The V60 Plug-in Hybrid amazes and confuses in equal measures. Trying to sum this car up in fewer pages than War and Peace is a challenge because Volvo appears to have designed a car that can do everything. It is an estate car that can hit 62 mph in 6.9 seconds, it is all-wheel drive, front-wheel drive and rear-wheel drive, it is an electric car, a diesel car and a hybrid car, oh and it is an ultra-low emissions model too. Any questions? No, excellent we will leave it there.
OK let’s start with the tech. The engine is a 2.4 litre turbodiesel which drives the front wheels through a six-speed automatic ‘box. There is also a 67 bhp electric motor which drives the rear wheels. In between there is a modest-sized lithium-ion battery pack. Here’s the trick bit, the car can run for 31 miles in electric only mode (Pure) in which case it is rear-wheel drive, can just use the diesel engine (Save) which makes it front-wheel drive, can operate both when needed (Hybrid), or can be locked in four-wheel drive (AWD) even if the battery is dead as the diesel engine can provide the necessary power for the electric motor. There is also a ‘Power’ mode which delivers everything through AWD and a ‘Save’ mode which saves the battery so you don’t use it all on a fast road before getting to a congested city.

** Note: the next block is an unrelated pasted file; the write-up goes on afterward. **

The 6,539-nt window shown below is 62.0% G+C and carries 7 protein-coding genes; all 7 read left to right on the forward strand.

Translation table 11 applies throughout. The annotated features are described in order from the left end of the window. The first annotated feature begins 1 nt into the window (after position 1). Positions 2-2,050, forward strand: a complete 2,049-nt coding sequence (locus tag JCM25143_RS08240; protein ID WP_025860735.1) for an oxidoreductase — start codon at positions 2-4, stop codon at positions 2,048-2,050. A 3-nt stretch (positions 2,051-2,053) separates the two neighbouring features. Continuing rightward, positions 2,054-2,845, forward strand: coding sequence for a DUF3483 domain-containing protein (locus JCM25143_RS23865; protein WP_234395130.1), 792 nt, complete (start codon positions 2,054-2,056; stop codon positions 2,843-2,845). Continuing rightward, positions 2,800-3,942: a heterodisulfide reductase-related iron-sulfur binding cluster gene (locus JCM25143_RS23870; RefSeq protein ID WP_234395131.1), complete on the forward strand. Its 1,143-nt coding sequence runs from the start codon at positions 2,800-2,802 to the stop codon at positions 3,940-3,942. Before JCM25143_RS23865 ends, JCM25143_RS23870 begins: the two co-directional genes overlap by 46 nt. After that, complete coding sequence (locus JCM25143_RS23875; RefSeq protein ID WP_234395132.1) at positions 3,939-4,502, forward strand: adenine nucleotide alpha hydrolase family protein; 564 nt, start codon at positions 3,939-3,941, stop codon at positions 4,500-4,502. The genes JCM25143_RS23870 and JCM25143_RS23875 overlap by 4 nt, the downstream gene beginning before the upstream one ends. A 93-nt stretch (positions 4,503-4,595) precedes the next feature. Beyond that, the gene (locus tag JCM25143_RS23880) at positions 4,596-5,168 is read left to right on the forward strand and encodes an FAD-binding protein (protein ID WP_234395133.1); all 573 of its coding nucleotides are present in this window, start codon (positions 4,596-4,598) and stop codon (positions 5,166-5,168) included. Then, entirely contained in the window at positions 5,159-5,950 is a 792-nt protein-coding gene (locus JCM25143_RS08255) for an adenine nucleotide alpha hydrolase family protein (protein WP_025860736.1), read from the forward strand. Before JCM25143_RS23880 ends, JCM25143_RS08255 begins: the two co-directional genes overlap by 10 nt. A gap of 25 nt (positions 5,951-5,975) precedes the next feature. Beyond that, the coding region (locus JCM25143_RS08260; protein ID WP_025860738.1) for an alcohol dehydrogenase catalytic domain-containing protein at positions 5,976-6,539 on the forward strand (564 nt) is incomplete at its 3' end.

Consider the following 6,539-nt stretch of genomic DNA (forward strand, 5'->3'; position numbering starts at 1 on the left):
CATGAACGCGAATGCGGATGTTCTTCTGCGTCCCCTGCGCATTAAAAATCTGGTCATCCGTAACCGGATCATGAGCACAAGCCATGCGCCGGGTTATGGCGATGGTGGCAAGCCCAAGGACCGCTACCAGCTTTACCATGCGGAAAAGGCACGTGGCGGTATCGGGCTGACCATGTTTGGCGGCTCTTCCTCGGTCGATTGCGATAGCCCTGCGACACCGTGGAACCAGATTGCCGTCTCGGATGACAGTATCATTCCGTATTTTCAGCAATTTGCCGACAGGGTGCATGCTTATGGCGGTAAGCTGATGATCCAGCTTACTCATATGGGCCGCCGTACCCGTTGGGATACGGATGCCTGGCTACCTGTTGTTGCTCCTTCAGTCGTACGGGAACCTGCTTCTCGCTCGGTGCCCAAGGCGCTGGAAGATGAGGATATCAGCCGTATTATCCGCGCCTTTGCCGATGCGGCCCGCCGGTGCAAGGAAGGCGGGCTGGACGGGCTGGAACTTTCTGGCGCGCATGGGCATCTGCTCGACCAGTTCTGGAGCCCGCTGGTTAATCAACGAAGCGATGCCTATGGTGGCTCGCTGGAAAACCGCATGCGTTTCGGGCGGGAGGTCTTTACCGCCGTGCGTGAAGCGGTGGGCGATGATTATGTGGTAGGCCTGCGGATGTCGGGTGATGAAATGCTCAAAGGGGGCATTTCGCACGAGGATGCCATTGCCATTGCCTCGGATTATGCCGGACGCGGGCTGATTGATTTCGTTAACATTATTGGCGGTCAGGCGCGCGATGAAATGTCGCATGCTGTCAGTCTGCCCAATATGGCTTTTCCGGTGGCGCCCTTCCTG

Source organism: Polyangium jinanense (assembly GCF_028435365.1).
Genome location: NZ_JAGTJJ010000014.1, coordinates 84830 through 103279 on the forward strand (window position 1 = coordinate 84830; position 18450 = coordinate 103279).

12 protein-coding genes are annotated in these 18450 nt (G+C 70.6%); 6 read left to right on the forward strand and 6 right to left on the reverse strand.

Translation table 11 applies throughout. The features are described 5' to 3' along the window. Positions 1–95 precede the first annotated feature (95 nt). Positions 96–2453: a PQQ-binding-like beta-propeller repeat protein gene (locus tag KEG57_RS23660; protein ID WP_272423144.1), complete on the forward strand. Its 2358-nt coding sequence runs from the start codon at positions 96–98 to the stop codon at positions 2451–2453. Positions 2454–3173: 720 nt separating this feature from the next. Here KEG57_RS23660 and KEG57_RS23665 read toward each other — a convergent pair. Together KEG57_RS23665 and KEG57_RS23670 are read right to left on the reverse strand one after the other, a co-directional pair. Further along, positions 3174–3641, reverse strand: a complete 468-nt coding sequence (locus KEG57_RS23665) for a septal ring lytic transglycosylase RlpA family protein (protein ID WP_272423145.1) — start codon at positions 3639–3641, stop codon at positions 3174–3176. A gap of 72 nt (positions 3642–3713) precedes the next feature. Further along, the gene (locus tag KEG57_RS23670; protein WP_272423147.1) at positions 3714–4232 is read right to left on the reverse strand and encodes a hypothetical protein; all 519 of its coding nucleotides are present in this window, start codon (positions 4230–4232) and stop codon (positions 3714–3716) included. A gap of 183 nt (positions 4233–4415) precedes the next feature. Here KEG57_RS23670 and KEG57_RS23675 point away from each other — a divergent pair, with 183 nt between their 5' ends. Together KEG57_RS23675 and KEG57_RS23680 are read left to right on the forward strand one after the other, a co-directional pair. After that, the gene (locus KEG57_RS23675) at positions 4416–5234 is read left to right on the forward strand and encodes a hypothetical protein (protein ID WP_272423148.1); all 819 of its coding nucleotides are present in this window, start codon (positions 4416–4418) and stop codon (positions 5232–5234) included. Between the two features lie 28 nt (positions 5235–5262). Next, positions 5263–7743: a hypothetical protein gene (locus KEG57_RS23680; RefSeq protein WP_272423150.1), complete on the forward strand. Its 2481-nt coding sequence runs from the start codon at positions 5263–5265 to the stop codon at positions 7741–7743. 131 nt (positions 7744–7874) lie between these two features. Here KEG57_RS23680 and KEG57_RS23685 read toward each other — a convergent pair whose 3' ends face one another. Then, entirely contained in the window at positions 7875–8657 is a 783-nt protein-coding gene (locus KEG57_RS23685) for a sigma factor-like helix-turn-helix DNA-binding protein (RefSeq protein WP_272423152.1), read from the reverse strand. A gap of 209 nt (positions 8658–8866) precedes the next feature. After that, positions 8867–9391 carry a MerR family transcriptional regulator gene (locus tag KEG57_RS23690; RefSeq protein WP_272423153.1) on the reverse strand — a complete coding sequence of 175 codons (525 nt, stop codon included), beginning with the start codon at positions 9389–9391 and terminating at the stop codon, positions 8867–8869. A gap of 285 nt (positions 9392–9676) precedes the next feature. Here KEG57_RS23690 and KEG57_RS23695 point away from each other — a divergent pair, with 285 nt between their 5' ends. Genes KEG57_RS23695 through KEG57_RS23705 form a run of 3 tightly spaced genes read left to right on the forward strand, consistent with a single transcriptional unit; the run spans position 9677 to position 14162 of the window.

As the name would suggest you need to plug the Volvo into the mains to recharge the battery fully and get the full 31 miles of electric running, but the beauty of these systems is that if you never plugged it in (really not recommended!) the car would work just fine as a diesel estate so you never have the range anxiety that you can get with pure electric cars.
There are a couple of compromises that come with the advanced drivetrain, the first is the list price which is hefty but if you enter the London Congestion Zone regularly and pay company car tax you will save around £12,000 over three years which offsets the £9,000 premium over an equivalent diesel V60. The second is that the batteries eat into the boot space leaving a distinctly un-Volvo like 305 litres of boot space.
There is of course one other point, which is that the official fuel economy test for plug-in cars is silly, so no, you won’t get 155 mpg. However if you regularly make trips of less than 30 miles, you can complete these (at up to 78 mph) in pure electric thus using no diesel. Once you start relying on the diesel engine in the real world you can expect somewhere around 50 mpg (approx 150 g CO2/km) so it pays to maximise the electric running.